### Author Topic: Has there ever been an experiment about mixing gases  (Read 1773 times)

#### jedisawyer

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##### Has there ever been an experiment about mixing gases
« on: 12/28/2015 08:15 pm »
If you mix gases of different temperatures if you conserve Kinetic Energy for the mixed gas you end up with a gas at a different temperature than you would get if you conserved momentum for the mixed gas.  For example if you mix equal amounts of Helium that are 500 degrees Kelvin with Helium that is 100 degrees Kelvin your mixed gas is 300 degrees Kelvin if you conserve KE and 261.7 degrees Kelvin if you conserve momentum.  Has there ever been an experiment to find out what temperature mixing gases of different temperatures will become?

#### gargoyle99

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##### Re: Has there ever been an experiment about mixing gases
« Reply #1 on: 12/29/2015 05:52 pm »
If you mix gases of different temperatures if you conserve Kinetic Energy for the mixed gas you end up with a gas at a different temperature than you would get if you conserved momentum for the mixed gas.  For example if you mix equal amounts of Helium that are 500 degrees Kelvin with Helium that is 100 degrees Kelvin your mixed gas is 300 degrees Kelvin if you conserve KE and 261.7 degrees Kelvin if you conserve momentum.  Has there ever been an experiment to find out what temperature mixing gases of different temperatures will become?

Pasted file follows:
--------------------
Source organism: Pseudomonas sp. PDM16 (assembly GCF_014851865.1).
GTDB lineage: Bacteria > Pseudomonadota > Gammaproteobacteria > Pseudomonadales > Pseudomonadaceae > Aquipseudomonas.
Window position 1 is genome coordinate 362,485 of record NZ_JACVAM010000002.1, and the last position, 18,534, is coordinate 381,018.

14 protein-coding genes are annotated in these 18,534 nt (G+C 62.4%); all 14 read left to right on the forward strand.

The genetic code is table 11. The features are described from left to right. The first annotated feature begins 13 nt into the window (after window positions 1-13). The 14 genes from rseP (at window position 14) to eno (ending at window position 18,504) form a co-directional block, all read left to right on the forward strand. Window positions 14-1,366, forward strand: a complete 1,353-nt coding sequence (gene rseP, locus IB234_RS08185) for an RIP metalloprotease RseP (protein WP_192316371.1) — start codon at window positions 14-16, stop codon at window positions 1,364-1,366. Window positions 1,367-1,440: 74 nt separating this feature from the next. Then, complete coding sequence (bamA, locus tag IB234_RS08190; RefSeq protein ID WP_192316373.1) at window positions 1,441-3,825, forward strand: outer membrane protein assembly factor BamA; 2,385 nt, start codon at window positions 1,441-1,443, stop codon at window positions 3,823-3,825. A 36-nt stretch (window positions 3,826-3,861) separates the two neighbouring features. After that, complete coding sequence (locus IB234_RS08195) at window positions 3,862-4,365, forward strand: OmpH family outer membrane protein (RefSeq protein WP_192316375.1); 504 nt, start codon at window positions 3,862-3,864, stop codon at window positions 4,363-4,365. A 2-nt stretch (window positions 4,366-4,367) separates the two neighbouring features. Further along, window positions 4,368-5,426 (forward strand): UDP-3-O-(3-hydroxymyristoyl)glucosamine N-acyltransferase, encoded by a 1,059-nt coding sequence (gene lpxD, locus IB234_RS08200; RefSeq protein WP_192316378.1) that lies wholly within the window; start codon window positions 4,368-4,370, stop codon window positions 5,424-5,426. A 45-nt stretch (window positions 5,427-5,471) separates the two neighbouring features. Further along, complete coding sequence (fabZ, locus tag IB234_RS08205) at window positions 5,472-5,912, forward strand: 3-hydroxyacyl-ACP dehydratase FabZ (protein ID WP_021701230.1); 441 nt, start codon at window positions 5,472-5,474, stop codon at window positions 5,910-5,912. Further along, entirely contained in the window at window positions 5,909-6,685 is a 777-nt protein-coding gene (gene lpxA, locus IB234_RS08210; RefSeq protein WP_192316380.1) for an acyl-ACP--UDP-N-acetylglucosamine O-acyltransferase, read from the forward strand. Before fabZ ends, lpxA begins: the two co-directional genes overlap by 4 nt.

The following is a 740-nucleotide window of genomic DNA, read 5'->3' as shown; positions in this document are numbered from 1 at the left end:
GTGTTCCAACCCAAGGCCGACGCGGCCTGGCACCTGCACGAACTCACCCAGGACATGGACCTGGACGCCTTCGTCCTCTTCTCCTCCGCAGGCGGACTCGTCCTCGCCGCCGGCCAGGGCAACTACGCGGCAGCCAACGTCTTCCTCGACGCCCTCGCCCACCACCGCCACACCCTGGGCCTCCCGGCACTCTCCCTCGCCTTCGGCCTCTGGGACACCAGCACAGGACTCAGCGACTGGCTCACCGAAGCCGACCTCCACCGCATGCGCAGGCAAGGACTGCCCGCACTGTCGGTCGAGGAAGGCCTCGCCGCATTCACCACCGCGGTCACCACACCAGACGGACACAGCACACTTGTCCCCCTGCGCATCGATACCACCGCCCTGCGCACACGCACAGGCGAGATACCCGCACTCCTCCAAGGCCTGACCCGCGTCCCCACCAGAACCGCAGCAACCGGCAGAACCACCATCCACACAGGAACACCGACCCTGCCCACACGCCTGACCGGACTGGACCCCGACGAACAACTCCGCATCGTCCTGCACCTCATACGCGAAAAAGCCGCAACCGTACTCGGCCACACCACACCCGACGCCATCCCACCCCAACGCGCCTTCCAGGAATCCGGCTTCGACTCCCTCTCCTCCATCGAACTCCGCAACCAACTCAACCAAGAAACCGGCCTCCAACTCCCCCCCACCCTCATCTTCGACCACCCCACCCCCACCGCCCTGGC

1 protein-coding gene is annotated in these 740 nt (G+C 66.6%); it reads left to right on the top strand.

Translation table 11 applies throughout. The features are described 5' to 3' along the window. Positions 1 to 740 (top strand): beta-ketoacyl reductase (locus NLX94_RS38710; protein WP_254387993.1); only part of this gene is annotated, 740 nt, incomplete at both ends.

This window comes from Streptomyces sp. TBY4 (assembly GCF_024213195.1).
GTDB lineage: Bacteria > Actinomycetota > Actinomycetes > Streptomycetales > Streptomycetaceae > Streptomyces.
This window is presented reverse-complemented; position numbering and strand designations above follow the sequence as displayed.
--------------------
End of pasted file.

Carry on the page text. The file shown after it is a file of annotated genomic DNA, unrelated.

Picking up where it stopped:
First, your question as posed isn't answerable because you haven't specified the volumes and pressures of the gas mixing.  Is it constant volume?  Constant pressure?  It isn't constant temperature, so I assume you're talking about an adiabatic process.  The final temperature (and kinetic energy) depends on those things.  The gases will do work and change temperature (and increase in entropy) as they expand (and compress) into each other's volumes.

In addition, I don't think your equation for total momentum is valid, as you noted.  Even to get a total scalar value, you would need to add up the individual momenta of all the particles, which have velocities in a Boltzmann distribution.

To summarize, both total kinetic energy and total momentum at the macroscopic and atomic levels are conserved for all types of gas mixing and this has been very well described both experimentally and theoretically for many many years since the time of Joule, Boyle, Charles and Avogadro.  This is the field of thermodynamics, which is one part of physical chemistry.  It is complicated, but very important for all rocket science.  If you get an answer where they aren't conserved, then you've made a mistake somewhere.

Here's a place to start.  Further on, a college course in thermodynamics will go through all of this (and a lot more) in great and sometimes very painful detail.  There's a reason it's sometimes referred to as "thermogoddamnics."

Good luck!

#### jedisawyer

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##### Re: Has there ever been an experiment about mixing gases
« Reply #2 on: 12/29/2015 07:07 pm »